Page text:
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Most of the photos on this site were extracted from reference images (high-resolution tiffs, 20 to 200 megabytes in size) from the Library of Congress research archive. (To query the database click here.) Many were digitized by LOC contractors using a Sinar studio back. They are adjusted by your webmaster for contrast and color in Photoshop before being downsized and turned into the jpegs you see here.

 
 
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VINTAGRAPH • WPA • WWII • SYPHILIS ... SIX OUT OF TEN CURED, 1941

Park Avenue Hotel: 1905

Park Avenue Hotel: 1905

        This Second Empire edifice opened in April 1878 as the Working-Women's Hotel, only to close eight weeks later due to an acute case of insolvency. Reopened as the Park Avenue Hotel, the cast-iron marvel at 34th Street lasted until 1924, when it was replaced by an office tower.

New York Circa 1905. "Park Avenue Hotel, Fourth Avenue entrance." 8x10 inch dry plate glass negative, Detroit Publishing Company. View full size.

 

Today's View

This view is from my office window, looking north up Park Avenue. The building directly across from my window is the current One Park Avenue, which replaced the Park Avenue Hotel. It was quite a jolt to see the hotel photo on my computer screen and realize I was actually looking out the window at it's replacement!

Still Fourth Avenue

To many of us older New Yorkers (even if we no longer live there) it is Fourth Avenoo, not Park Avenue South; just like it is Sixth Avenoo, not Avenue of the Americas.

Upon a closer look

It appears that the carriage drivers are being professionally stoic. The buildings architecture is quite beautiful.

Vehicles

At least one of the fancy carriages appears to be an omnibus, a public conveyance, and may have a regular run from the hotel to a ferry slip or railway stop. The other two may be for hire as well. Of course, for those inclined to save a penny or ten, there's always that convenient subway kiosk.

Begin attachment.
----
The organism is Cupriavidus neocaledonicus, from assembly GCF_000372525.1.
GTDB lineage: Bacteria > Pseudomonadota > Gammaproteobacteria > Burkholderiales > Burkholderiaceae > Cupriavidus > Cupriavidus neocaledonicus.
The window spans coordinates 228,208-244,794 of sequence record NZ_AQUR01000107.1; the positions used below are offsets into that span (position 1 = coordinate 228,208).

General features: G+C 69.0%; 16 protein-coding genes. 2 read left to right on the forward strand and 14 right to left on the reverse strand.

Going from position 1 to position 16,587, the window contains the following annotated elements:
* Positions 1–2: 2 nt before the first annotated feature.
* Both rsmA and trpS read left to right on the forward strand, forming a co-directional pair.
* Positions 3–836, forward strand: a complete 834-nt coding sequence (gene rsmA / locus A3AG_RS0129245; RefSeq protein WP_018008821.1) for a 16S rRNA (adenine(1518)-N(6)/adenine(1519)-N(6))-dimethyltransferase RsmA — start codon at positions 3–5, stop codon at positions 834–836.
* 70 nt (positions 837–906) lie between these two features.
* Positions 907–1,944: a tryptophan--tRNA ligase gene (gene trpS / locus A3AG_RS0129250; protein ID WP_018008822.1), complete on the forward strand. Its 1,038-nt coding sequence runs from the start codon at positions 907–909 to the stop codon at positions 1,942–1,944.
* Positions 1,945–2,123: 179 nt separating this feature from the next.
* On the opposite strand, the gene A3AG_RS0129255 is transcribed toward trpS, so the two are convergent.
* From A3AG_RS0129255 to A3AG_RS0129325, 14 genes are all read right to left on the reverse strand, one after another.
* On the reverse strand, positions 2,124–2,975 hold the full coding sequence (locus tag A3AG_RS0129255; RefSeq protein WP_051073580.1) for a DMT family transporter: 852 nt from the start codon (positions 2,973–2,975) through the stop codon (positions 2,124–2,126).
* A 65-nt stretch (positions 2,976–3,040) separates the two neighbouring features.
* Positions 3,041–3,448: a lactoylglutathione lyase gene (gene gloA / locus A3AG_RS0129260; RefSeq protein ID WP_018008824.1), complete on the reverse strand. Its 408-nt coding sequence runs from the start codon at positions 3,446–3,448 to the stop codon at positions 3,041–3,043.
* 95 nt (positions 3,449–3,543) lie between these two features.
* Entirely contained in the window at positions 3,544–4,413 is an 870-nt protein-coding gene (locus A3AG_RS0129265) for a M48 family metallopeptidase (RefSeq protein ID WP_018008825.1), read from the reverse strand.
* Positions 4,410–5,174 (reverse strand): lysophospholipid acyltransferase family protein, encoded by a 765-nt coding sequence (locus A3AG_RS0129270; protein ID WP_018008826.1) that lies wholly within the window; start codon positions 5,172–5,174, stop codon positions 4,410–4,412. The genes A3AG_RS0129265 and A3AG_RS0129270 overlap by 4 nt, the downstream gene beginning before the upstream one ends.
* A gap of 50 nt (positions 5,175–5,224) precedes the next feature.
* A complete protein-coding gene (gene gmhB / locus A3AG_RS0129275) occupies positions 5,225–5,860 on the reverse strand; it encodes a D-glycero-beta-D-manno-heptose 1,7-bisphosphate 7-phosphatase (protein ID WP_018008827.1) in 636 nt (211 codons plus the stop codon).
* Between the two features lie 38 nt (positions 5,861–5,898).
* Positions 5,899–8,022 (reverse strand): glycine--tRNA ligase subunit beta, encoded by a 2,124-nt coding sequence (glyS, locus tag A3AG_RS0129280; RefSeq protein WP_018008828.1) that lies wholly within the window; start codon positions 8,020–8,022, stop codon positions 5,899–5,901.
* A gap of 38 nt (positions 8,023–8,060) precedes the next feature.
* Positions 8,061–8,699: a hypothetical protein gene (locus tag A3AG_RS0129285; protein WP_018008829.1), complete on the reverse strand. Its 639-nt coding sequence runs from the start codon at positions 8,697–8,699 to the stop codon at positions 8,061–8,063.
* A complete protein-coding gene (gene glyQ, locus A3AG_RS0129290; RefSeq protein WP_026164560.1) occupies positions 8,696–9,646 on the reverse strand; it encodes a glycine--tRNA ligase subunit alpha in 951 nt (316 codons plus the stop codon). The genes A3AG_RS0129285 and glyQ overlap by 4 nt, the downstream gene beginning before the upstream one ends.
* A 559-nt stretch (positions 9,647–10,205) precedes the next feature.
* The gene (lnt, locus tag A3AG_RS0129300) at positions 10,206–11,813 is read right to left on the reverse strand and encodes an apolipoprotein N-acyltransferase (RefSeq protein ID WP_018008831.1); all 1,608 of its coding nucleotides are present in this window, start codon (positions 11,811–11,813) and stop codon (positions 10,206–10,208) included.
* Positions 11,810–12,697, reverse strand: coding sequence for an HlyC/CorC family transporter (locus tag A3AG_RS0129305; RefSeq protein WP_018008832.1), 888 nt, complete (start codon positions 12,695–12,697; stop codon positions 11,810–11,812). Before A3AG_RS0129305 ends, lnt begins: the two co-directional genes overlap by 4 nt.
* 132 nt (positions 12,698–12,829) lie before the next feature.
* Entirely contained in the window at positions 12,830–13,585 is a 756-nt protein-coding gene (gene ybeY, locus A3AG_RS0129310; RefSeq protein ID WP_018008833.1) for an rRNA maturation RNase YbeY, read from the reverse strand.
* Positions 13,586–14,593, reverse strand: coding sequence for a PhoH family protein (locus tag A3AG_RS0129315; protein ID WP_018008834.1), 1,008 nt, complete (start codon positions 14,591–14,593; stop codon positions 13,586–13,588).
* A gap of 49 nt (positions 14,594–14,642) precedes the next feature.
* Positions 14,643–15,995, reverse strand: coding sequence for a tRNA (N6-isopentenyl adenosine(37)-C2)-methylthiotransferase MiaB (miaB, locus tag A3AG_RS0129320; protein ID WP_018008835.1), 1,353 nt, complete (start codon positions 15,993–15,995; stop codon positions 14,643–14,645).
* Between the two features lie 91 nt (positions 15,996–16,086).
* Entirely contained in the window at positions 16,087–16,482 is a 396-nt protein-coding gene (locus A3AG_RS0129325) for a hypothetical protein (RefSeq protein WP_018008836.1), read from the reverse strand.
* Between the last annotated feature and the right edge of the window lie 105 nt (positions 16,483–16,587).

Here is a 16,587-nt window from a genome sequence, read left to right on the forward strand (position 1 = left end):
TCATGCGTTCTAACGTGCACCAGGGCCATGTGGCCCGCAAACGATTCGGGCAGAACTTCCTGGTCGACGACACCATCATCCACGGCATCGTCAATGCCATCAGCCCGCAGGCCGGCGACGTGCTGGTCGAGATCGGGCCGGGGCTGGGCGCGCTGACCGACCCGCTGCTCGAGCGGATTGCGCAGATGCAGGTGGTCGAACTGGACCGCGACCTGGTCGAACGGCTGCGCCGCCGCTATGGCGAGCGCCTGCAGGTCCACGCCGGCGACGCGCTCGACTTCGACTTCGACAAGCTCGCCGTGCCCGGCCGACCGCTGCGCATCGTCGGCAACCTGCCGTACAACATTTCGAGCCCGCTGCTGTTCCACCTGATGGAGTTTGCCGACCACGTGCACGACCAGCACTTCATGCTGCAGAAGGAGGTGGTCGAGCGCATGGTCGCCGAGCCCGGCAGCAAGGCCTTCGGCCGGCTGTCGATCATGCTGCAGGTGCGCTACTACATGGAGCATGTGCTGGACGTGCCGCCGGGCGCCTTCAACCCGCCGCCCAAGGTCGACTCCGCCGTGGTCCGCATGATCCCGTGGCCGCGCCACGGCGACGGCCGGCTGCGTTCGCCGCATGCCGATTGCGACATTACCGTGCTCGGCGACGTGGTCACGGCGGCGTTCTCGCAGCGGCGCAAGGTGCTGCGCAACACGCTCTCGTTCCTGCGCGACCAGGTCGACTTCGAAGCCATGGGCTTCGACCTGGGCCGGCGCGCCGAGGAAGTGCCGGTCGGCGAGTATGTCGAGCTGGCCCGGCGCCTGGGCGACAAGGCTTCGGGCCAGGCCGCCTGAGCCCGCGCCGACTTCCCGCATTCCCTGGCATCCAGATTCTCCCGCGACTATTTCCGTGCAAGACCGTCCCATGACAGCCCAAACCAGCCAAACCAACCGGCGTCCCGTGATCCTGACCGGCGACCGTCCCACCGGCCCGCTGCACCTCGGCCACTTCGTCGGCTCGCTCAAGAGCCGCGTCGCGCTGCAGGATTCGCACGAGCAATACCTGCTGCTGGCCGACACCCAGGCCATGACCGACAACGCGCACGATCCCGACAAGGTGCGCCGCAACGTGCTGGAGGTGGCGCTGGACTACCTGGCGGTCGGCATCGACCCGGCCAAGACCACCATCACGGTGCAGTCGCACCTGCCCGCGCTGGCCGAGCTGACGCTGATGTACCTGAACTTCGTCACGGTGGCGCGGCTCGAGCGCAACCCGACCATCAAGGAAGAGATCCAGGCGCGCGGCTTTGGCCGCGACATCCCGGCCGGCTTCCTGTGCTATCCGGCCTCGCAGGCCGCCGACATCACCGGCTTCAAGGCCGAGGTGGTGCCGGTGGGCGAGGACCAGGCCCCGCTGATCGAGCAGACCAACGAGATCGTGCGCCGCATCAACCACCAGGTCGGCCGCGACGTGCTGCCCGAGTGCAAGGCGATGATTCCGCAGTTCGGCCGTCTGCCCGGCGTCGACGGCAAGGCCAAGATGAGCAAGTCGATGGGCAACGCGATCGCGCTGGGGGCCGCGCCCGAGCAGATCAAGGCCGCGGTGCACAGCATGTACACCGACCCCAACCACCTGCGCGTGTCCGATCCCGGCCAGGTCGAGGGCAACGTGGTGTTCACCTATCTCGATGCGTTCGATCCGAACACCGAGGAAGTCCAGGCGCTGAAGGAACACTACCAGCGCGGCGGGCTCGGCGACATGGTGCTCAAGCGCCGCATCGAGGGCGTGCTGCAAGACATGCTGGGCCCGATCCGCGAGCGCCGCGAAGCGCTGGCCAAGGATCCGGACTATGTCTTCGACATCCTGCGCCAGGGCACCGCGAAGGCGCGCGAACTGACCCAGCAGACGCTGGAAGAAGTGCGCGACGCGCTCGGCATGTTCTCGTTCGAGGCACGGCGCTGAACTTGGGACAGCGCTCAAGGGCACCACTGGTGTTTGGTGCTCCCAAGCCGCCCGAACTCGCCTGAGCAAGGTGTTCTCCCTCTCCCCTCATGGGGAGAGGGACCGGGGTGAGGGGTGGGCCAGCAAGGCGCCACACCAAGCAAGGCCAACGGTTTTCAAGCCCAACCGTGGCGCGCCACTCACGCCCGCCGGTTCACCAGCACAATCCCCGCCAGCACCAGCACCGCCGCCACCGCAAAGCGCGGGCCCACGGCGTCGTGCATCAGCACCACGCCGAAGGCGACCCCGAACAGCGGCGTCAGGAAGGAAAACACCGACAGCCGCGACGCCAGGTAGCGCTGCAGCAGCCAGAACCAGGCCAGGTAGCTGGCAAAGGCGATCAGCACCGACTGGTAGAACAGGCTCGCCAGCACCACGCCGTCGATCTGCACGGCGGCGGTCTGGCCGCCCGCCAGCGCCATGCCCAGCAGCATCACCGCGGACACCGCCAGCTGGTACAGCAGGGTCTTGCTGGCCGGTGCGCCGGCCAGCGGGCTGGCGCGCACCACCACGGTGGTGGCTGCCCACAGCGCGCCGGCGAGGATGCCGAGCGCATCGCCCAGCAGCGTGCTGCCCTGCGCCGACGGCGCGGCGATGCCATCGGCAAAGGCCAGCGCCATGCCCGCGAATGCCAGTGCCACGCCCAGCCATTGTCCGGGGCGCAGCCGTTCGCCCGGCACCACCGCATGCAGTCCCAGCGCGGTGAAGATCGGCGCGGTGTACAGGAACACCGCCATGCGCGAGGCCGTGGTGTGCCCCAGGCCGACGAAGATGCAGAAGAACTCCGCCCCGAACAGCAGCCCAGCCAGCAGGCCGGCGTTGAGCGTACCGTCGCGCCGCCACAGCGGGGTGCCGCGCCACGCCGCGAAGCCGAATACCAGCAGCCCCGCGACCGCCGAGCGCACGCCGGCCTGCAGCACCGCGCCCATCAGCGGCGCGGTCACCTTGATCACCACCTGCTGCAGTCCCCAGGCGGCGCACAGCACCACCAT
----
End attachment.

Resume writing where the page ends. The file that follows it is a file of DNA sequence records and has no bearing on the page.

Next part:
Re: Focused

Think "f/64"!

There were very good, rectilinear lenses, and with perspective control in the camera, architectural photos could give a true representation of the lines, but to get such clear focus across the plane, it takes a small aperture, and either long exposure or lots of light.

Those hatches?

Who can identify the purpose of the two propped-open hatches along the side of the building? I first thought they were coal chutes but that didn't seem plausible (wouldn't the building be steam heated from a central supply? And they're too far from the curb)

Ventilators? Maybe... any ideas?

Picture in picture

These photographs are amazing, but the real jewels are contained within. Zooming in on the main entrance gives you a glimpse of life in 1905, with the guests arriving and departing in their fancy carriages and the baggage handlers on call to the left. Click to enlarge.

Focused

The lens used for this must have been the best lens in the world in 1905, tack sharp from corner to corner! Better than most people get even now.

Fourth Avenue

Fourth Avenue is one of Manhattan's shorter avenues today, extending only to 14th Street. It stops a mile short of where this hotel once stood. Way back when, however, it ran much of the length of Manhattan and into the Bronx. Starting in the 1850s, the city began renaming the sections north of 34th Street "Park Avenue," the much grander moniker by which it's still known today.

Being located between 32nd and 33rd streets, the Park Avenue Hotel wasn't actually on Park Avenue at all, as at the time the roadway south of 34th was still called Fourth Avenue. One would have to assume that the hotel's owners were eager to latch onto the cachet that even then was associated with Park Avenue. In 1924, the builder of the office building that replaced the hotel got the city to agree to extend the Park Avenue name two blocks farther south, to 32nd Street, so the building would get the vanity address of One Park Avenue. It's still around today and still has that address.

In 1959 the city cut back the Fourth Avenue name still further, renaming the stretch between 17th and 32nd "Park Avenue South." It is Union Square East between 14th and 17th.

Much more about Fourth Avenue here.

 
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Shorpy.com | History in HD is a vintage photo blog featuring thousands of high-definition images from the 1850s to 1950s. The site is named after Shorpy Higginbotham, a teenage coal miner who lived 100 years ago.

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